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I'm running into a weird syntax error when I try to compile tests using the check unit testing framework with the -std=c99 flag.

So, I'm trying to compile the example.c:

#include <check.h>
START_TEST(example) {
  fail();
} END_TEST
int main(int argc, char** argv){ return 0; }

using autotools, with Makefile.am:

check_PROGRAMS = example
example_SOURCES = example.c
example_CFLAGS = @CHECK_CFLAGS@ -Wall -pedantic -std=c99
example_LDADD = @CHECK_LIBS@

and configure.ac:

AC_PREREQ([2.61])
AC_INIT([example], [1.0.0], [noreply@here.com])
AM_INIT_AUTOMAKE([foreign -Wall -Werror])
AC_CONFIG_SRCDIR([example.c])

AC_PROG_CC
AM_PROG_CC_C_O
AC_PROG_RANLIB

PKG_CHECK_MODULES([CHECK], [check >= 0.9.5])

AC_HEADER_STDC
AC_CHECK_HEADERS([stdlib.h string.h unistd.h])

AC_C_CONST
AC_TYPE_MODE_T
AC_TYPE_OFF_T
AC_TYPE_SIZE_T
AC_TYPE_UINT32_T

AC_FUNC_FORK
AC_FUNC_MALLOC
AC_FUNC_REALLOC
AC_FUNC_STAT
AC_CHECK_FUNCS([memset])

AC_CONFIG_FILES([Makefile])
AC_OUTPUT

However I get this weird error:

% make check
make  example
gcc -DPACKAGE_NAME=\"example\" -DPACKAGE_TARNAME=\"example\" -DPACKAGE_VERSION=\"1.0.0\" -DPACKAGE_STRING=\"example\ 1.0.0\" -DPACKAGE_BUGREPORT=\"noreply@here.com\" -DPACKAGE=\"example\" -DVERSION=\"1.0.0\" -DSTDC_HEADERS=1 -DHAVE_SYS_TYPES_H=1 -DHAVE_SYS_STAT_H=1 -DHAVE_STDLIB_H=1 -DHAVE_STRING_H=1 -DHAVE_MEMORY_H=1 -DHAVE_STRINGS_H=1 -DHAVE_INTTYPES_H=1 -DHAVE_STDINT_H=1 -DHAVE_UNISTD_H=1 -DHAVE_STDLIB_H=1 -DHAVE_STRING_H=1 -DHAVE_UNISTD_H=1 -DHAVE_FORK=1 -DHAVE_VFORK=1 -DHAVE_WORKING_VFORK=1 -DHAVE_WORKING_FORK=1 -DHAVE_STDLIB_H=1 -DHAVE_MALLOC=1 -DHAVE_STDLIB_H=1 -DHAVE_REALLOC=1 -DHAVE_MEMSET=1 -I.    -I/opt/local/include   -std=c99 -g -O2 -MT example-example.o -MD -MP -MF .deps/example-example.Tpo -c -o example-example.o `test -f 'example.c' || echo './'`example.c
example.c: In function 'example':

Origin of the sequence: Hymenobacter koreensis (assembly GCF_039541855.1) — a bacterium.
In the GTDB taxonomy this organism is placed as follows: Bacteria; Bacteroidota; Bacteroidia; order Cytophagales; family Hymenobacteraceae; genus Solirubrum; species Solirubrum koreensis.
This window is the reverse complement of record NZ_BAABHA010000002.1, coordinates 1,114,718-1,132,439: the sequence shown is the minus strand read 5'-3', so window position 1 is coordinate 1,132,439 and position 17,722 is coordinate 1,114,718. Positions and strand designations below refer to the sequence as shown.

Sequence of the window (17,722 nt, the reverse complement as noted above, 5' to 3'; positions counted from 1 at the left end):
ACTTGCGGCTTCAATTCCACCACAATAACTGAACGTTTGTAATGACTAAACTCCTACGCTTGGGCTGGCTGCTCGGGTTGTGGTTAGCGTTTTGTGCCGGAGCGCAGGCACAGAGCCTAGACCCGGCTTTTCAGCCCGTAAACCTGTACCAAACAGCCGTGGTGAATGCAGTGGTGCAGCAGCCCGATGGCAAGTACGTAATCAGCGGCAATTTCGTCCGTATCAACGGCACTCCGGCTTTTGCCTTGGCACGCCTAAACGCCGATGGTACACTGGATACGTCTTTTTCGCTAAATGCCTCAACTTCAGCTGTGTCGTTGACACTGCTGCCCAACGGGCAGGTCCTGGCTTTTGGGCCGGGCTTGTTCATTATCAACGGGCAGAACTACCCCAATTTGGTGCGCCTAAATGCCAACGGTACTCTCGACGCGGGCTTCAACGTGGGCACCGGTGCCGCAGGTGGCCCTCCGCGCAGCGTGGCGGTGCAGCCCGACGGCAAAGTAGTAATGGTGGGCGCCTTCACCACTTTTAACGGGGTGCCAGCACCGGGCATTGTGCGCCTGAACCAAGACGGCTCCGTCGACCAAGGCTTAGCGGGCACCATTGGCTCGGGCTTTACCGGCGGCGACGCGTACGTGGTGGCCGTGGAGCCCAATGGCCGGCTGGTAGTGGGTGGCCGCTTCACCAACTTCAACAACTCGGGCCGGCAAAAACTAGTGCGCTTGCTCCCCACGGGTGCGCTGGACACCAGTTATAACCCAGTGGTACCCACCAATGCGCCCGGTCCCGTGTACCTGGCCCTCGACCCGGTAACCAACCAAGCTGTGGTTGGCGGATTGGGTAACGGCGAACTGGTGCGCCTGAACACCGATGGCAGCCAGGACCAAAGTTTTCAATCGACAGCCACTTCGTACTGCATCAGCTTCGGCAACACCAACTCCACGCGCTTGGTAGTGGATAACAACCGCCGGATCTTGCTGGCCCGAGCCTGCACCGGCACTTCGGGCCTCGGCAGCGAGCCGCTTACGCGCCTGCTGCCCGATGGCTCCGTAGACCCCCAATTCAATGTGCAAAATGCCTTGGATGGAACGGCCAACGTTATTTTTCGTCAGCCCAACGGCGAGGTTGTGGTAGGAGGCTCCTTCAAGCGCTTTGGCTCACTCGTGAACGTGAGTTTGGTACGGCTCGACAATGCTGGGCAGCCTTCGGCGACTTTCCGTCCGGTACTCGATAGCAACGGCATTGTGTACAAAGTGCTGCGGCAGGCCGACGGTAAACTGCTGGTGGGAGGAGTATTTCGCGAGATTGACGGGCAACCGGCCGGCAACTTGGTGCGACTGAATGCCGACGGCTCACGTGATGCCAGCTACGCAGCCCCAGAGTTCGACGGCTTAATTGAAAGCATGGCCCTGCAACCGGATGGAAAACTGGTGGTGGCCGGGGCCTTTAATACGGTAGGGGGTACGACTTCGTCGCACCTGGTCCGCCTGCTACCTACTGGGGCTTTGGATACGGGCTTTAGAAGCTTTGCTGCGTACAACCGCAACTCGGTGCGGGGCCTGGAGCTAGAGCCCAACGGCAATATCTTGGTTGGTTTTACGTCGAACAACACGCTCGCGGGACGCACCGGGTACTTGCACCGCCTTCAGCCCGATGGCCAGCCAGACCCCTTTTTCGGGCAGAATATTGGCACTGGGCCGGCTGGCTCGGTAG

example.c:3: error: parse error before ',' token
make[1]: *** [example-example.o] Error 1
make: *** [check-am] Error 2

So it's finding a syntax error in fail() (which I suppose check implements as a macro). If I remove the -std=c99 flag, the syntax error goes away, and it works fine.

Is there a way I can fix this? I definitely want -std=c99 so that my use (and check.h's use) of variadic macros is ok'd by the compiler.

share|improve this question
    
Is there any particular reason to use @@ substitution in the likes of example_CFLAGS = @CHECK_CFLAGS@ ...? I always find that $(CHECK_CFLAGS) much easier to use in such cases as the user calling make can easily override CHECK_CFLAGS for debugging build failures and similar things. –  ndim Apr 14 '11 at 23:09

1 Answer 1

up vote 3 down vote accepted

The basic tutorial on that site always shows the fail called between START_TEST and END_TEST macros. They most likely set some things up for these macros. Done.

Now all you need to get that to compile is give fail() an argument.

It's defined like this:

#define fail(...) _fail_unless(0, __FILE__, __LINE__, "Failed" , ## __VA_ARGS__, NULL)

Which will have a stray , if no argument is given.

share|improve this answer
    
Nope, that doesn't change anything. –  rampion Mar 17 '11 at 18:45
    
Your code does not match the examples. START_TEST(something) { ... } END_TEST. You're missing the braces. –  Mat Mar 17 '11 at 18:48
    
the braces don't matter either. Same error. –  rampion Mar 17 '11 at 18:49
    
how about with the edited answer? –  Mat Mar 17 '11 at 18:57
    

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